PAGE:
Thursday, November 09, 2006

Witz Reluctantly And Indecisively Pickz: Heroes -- An In Depth Review

No, it's not an X-Men rip-off. No, it's not about firefighters. And yes, that is the chick from Varsity Blues. NBC's attempt at an episodic series seems to have worked, as now millions of people are tuning in for the self-proclaimed television phenomenon "Heroes." The question is: should you be watching it?

Great question, casual television viewer! As an intelligent human being with massive TiVo capabilities, you want to know if this "Heroes" show is worth filling your digital and actual memory with.

"Heroes" is a show about ordinary people who are discovering that they have superpower potential. A disastrous future is looming, and fate appears to have aligned these characters to save the world. Now I know what you're thinking—you're thinking, "Yeah, save the cheerleader, save the world, what the hell's that all about," and you're absolutely right—the tagline has to go. It's stupid. It begs mockery. It's downright lame. But once you know the meaning behind it, you might just find yourself a bit more interested.

The "cheerleader" of reference is Claire, a high school cheerleader who has just discovered that due to accelerated cell regeneration, she can't quite seem to die. She's certainly tried; jumping off buildings, getting into car accidents, running into burning buildings-- but even when it means waking up in the middle of her own autopsy—she heals up. Oh, and also, she's hot. That's also kind of her schtick.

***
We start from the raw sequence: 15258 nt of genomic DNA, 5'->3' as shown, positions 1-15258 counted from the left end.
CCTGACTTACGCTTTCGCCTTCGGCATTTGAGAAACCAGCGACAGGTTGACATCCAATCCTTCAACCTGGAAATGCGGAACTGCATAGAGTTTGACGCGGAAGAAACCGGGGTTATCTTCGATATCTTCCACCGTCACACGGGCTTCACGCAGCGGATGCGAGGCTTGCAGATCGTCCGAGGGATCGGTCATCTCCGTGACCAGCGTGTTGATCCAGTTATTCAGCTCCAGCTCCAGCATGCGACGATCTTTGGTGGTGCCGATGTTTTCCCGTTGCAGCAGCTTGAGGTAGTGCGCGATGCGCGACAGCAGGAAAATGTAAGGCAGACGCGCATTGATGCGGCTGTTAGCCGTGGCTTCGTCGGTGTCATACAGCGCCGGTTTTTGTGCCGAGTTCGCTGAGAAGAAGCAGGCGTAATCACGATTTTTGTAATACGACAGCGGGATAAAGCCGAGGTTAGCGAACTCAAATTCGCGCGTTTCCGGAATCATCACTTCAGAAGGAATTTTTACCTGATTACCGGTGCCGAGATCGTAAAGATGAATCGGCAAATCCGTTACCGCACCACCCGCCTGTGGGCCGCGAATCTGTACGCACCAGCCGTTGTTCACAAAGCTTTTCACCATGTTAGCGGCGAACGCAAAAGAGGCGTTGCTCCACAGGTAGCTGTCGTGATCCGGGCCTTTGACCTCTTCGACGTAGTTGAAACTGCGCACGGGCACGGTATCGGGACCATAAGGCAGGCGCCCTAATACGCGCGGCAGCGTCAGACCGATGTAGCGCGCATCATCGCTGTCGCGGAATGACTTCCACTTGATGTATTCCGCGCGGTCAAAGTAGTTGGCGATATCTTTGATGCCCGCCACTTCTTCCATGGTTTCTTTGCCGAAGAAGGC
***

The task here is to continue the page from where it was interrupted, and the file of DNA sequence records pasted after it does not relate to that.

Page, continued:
Herded by destiny to Claire's side are many more characters, each with their own new-found, or as of yet, undiscovered powers. There's Nathan Petrelli, a politician in the middle of a campaign who also has the ability to fly. His younger brother, Peter can fly too, but he hasn't mastered it yet, nor is he capable of escaping the fact that he looks a lot like Jason Schwartzman.

Niki Sanders has an alternate personality that she sees in the mirror. Yes, exactly like the Goosebumps book. When Niki is in danger, the personality takes over and tends to stick mostly to killing people or beating the hell out of anyone in the vicinity. I'm not entirely sure that this is considered a "superpower" and not "psychotic schizophrenia," but I'm willing to give them the benefit of the doubt. Neither personality seems to have an affinity for whipped cream bikinis, but consider my fingers crossed. Recently, we've been introduced to her ex-husband who has the ability to move through solid matter (like Ghost Dad!!), and their son, Micah, whose superpowers have yet to be revealed. Micah has an aura about him that makes us think he's a very important child—the key to salvation—the Barack Obama of the "Heroes" universe, if you will.

Matt Parkman is a cop who can read minds, even if he doesn't want to—it's like "What Women Want" only apparently most women want to cheat on him or mock his physique.

Next up is Isaac Mendez, who looks like a rock star and therefore does a lot of heroin even though he's only a painter—but to be fair, he can paint the future, so he's got that going for him.

Seemingly everyone's favorite hero, however, is Asian comic book geek, Hiro Nakamura. He can stop time—not like your boss in a particularly horrendous business meeting, or like your teacher in advanced trigonometry—no, no, much better. Hiro can stop time like Zack Morris—call a "timeout" and then improve the world by saving people from explosions or cheating at roulette. I can't wait until he starts winking at the camera.